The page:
We can however use a more efficient binary encoding! The encoding mostly stays the same, bar one thing: Every encoding that starts with a 1 and is followed by several 0s (so 410 = 1002, 810 = 10002 and any other power of 2 that isn’t 1 or 2), can be encoded using only the 0s. So 410 = 002, 810 = 0002 etc. This works because we treat the sequences like strings, not numbers. If we see several 0s beside each other we know there has to be an “invisible” 1 in the front (otherwise the encoding would just have been 0). Thus we can use the following (for n greater than 2):

|Bin(n)| = \lceil log(n+1) \rceil - 1

In the end this usually doesn’t matter though. When working with Kolmogorov Complexities, you usually have some constants that “swallow” any +1 or -1 you could have, and the rest of the difference is usually negligible and probably not important for whatever you’re trying to prove.

TLDR: I’ll use the 2nd equation as the length of Bin(n) (this is also what Hromkovic uses in his book).

Typical Kolmogorov Exercise

Find a good upper bound for the Kolmogorov Complexity of x (expressed in terms of |x|).

x = (010)^{3^{2n^{3}}}

First we define n via |x|:

|x| = 3\cdot3^{2n^{3}} = 3^{2n^{3}+1}
\Leftrightarrow log_3(|x|) = 2n^3+1 
\Leftrightarrow n = (\frac{log_3(|x|)-1}{2})^{\frac{1}{3}}

Now for the code:

    j = n
    j = 2*j*j*j
    k = 1
    for (i=0 to j) 
        k = 3*k

    for (i=0 to k)

We denote the length of everything but n with the constant c. By looking at the program, we see:

K(x) \leq  \lceil log_2(n+1)\rceil -1 + c \leq log_2(n+1) + c'

We define c' = c - 1 (this is usually done implicitly). Using |x| we get:

K(x) \leq log_2( (\frac{log_3(|x|)-1}{2})^{\frac{1}{3}} + 1) + c'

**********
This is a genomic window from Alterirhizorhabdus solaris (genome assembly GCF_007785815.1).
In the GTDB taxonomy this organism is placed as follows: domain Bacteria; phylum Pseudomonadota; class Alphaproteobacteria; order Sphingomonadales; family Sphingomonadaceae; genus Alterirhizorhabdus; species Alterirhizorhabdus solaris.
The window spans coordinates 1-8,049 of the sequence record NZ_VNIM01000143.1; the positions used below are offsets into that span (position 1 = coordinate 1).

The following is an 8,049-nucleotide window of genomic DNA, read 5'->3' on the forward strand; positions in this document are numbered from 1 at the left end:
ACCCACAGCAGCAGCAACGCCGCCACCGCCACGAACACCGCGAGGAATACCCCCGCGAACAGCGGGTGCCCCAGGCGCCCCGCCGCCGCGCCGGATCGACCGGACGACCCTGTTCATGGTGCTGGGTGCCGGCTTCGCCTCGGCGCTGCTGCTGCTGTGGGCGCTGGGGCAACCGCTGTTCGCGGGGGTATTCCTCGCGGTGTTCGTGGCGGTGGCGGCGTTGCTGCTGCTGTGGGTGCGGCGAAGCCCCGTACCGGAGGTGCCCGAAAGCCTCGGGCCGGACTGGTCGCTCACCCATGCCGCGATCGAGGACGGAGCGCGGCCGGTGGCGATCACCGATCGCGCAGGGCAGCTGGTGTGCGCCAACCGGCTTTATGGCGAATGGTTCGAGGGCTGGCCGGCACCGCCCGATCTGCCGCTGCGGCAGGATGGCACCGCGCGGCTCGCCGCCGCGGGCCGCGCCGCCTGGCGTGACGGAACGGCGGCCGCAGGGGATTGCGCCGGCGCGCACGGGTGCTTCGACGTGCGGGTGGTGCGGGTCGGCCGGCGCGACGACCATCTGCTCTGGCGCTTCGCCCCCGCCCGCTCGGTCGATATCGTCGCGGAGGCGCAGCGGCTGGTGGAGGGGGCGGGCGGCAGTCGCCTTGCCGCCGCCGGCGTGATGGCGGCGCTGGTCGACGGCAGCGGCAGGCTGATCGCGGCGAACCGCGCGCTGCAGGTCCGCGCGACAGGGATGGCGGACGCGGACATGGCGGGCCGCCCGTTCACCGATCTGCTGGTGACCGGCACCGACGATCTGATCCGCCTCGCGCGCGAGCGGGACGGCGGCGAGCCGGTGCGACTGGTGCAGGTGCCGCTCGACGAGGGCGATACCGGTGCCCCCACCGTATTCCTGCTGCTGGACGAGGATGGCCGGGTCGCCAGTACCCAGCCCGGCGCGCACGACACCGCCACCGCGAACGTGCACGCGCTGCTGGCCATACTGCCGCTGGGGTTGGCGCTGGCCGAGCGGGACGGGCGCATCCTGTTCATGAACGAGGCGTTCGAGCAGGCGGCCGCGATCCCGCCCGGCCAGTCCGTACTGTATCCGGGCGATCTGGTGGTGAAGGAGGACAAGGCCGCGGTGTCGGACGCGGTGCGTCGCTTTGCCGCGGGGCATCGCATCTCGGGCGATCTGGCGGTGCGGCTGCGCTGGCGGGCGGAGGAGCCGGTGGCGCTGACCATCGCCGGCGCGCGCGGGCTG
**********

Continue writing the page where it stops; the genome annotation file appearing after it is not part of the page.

You might be able to simplify/make the result a bit more elegant, but as long as you get the point I’m content.

Common Mistakes/Points of Confusion

  • It’s important to realize that the Kolmogorov Complexity is about the length of the written program (in binary). You don’t look at how much storage space a variable needs, there is no loop unrolling etc. etc. No, it’s about actually counting the 0s and 1s a program needs to generate your sequence (though you can never actually count them, since Kolmogorov Complexity is purely theoretical).
  • NEVER write K(x) = ……. Only ever use <=Intuition: It’s very hard to prove that the program you have defined is ACTUALLY the shortest program that generates the sequence x. There could always be even shorter programs. But you have definitely defined an upper bound. Formally: It has actually been proven to be impossible to calculate the Kolmogorov Complexity of any specific number (you can find the proof in the book). It still is a very helpful theoretical construct.


The Kolmogorov Complexity is one way of defining the complexity of a sequence. It also defines whether a sequence is random and how much information the sequence contains. It is a purely theoretical concept: you cannot calculate the Kolmogorov Complexity of a specific sequence and you only work with upper and lower bounds respectively. This might seem pointless, but it is still very useful for a lot of proofs.


1 We’ll only be looking at binary sequences in this post. Since you can easily represent any string of numbers or letters as binary sequences, that’s all we really need. Back

2 It actually doesn’t matter which programming language you use, as the length of programs in different languages only differ by a constant factor (you can find the proof in the book). Therefore I’ll stick to “Pascal-esque” pseudocode in this post. Back